Make every age count

Know what to eat and how to stay fit while your body goes through its chronological aging

THE ONE thing that cannot be stopped by wishful thinking is aging, but eating right and keeping fit can make you feel and look young, even while your body goes through its chronological aging. As women go through different life stages, it is important to be aware of the body's changing needs. Staying active and tailoring food intake to keep up with the changes can help minimise unwanted weight gain and energy loss, and can possibly keep chronic diseases in check.

Early 20s:

"Who me? I am only in my early 20s, why should I worry?"

It is important to realise that the basis for good health is laid in your teens and your early 20s. Lower your chances of getting osteoporosis (thin and brittle bones) by consuming more calcium now. Keep your bones strong by eating two to three servings of foods that contain calcium each day. The best choices for calcium are milk, non-fat or low fat milk if you are worried about your weight, curd (yogurt), and cheese. You require at least 1 large glass (250 ml) of milk, twice a day. If you do not like milk, disguise it in your favourite flavour, take it with oatmeal porridge or cereal or take it in forms such as paneer (not fried!).

Make exercise a normal part of your life — this will make it a life-long good habit and will be the basis for how you look much later in life.

Late 20s:

"I'm busy with my career." "I'm married and have no time for myself."

One of the most important things you can do at this stage is to make sure you are getting the recommended daily 400 micrograms of folate or folic acid, especially if you are planning a pregnancy. Folic acid is an essential B vitamin that protects fetuses from serious birth defects. Good sources of folate include green, leafy vegetables, citrus fruits, and vitamin supplements.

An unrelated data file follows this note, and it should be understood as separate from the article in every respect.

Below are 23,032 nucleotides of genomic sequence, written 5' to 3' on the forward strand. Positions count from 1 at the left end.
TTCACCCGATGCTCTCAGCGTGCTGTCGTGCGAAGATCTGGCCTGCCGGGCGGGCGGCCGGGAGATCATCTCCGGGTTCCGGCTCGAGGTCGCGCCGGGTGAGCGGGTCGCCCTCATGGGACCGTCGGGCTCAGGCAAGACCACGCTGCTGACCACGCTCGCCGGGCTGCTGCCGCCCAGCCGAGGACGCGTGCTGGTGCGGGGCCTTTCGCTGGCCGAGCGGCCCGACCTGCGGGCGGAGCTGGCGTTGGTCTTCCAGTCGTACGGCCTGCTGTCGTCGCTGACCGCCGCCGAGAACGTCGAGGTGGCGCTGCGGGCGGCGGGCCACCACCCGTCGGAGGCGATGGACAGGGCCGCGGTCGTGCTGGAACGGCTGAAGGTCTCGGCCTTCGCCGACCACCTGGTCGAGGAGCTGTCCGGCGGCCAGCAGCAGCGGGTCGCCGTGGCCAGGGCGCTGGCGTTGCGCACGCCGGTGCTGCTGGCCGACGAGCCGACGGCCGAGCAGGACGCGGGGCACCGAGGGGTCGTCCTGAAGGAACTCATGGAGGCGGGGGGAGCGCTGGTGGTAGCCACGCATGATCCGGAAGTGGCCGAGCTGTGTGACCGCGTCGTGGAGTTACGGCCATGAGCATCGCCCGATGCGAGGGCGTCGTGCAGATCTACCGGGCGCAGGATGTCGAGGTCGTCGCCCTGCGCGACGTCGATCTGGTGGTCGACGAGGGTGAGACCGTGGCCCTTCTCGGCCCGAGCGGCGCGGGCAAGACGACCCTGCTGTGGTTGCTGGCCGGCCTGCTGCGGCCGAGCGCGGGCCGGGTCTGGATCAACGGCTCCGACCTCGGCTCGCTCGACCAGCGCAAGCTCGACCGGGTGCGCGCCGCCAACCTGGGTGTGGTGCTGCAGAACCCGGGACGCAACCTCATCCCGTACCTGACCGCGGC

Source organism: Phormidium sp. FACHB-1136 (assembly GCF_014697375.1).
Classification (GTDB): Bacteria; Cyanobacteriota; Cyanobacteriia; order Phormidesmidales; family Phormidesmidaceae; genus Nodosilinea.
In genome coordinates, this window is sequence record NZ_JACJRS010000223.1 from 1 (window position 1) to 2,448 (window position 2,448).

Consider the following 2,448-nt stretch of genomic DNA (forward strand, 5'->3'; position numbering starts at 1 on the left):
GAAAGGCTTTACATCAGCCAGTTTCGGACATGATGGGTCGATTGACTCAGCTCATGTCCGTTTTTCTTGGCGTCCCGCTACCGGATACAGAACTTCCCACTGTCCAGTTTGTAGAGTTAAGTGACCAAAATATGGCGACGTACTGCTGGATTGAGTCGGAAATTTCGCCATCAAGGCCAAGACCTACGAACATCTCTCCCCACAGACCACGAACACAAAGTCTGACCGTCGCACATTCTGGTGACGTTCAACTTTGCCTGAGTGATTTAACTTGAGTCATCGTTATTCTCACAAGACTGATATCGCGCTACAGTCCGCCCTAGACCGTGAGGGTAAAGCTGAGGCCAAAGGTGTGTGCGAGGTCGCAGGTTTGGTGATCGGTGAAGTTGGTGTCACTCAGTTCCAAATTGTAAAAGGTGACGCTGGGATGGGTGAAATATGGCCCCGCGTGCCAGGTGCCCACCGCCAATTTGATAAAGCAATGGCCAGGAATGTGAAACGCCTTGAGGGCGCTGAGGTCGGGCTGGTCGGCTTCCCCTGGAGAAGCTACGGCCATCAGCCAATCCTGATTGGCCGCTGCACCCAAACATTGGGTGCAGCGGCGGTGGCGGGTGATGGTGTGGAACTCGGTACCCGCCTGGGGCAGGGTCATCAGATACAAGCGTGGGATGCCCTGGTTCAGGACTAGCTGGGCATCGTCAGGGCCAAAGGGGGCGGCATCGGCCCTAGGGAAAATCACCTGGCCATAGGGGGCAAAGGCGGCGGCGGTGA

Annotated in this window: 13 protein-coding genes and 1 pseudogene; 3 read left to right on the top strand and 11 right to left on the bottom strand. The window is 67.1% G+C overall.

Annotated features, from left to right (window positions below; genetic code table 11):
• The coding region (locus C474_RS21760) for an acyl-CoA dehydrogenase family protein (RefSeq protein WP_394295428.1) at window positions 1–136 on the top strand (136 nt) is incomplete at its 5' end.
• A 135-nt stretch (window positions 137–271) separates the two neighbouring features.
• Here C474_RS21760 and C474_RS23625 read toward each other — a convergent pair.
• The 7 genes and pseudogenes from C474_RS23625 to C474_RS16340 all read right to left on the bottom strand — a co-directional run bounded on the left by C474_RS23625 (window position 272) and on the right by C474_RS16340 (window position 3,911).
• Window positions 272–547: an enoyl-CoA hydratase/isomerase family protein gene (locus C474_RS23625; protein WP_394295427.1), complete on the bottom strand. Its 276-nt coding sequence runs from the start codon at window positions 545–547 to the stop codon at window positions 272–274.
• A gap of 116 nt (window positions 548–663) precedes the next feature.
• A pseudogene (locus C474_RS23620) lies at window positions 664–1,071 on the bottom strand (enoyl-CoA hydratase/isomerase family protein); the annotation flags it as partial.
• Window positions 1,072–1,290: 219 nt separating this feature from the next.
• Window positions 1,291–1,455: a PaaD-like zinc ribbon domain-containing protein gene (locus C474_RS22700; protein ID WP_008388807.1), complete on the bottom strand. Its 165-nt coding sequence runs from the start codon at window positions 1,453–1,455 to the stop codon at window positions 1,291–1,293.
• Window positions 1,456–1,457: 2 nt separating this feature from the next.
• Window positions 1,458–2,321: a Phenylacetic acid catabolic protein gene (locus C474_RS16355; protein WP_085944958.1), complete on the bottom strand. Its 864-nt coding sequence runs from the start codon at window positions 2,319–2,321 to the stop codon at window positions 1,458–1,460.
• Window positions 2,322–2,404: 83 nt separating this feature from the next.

The first few kilos of insidious weight gain will be starting now. Pregnancy and childbirth will pile on unwanted kilos. Be aware of how much you weigh. You will need more effort to maintain your weight.

Your skin needs extra care. Be sure to use a moisturiser on your face everyday — this will ensure that your skin will remain smooth and supple till into your 50s.

The 30s:

"My children are growing up, I have to spend all my time with them." "My husband is building his career, I have to help him." "I have a high pressure job, I have no time for myself."

A woman's metabolism slows down between 2 and 8 percent every decade, which means a 35-year-old woman needs 100 fewer calories a day than she did 10 years ago. To keep your weight steady, you will need to exercise more and eat less. So, you may need to re-examine your diet and cut back on empty calories and eat more nutritious foods.

The 40s and beyond:

"Oh, please, I really don't care." "I didn't do anything all these years, it is too late now."

As women age, muscle mass slowly begins to deteriorate and is replaced with fat. The best way to prevent age-related muscle loss is to make weight-bearing exercise a priority. Sounds intimidating? Walking is the best weight bearing exercise and ensures bone strength and postpones osteoporosis.

Calcium again becomes an important part of your health. Talk to your doctor who will recommend how much calcium you require.

Regardless of your age, taking a little time now to change your eating and exercise habits can help improve the quality of your life now and in the future, and lead you down the path of good health.

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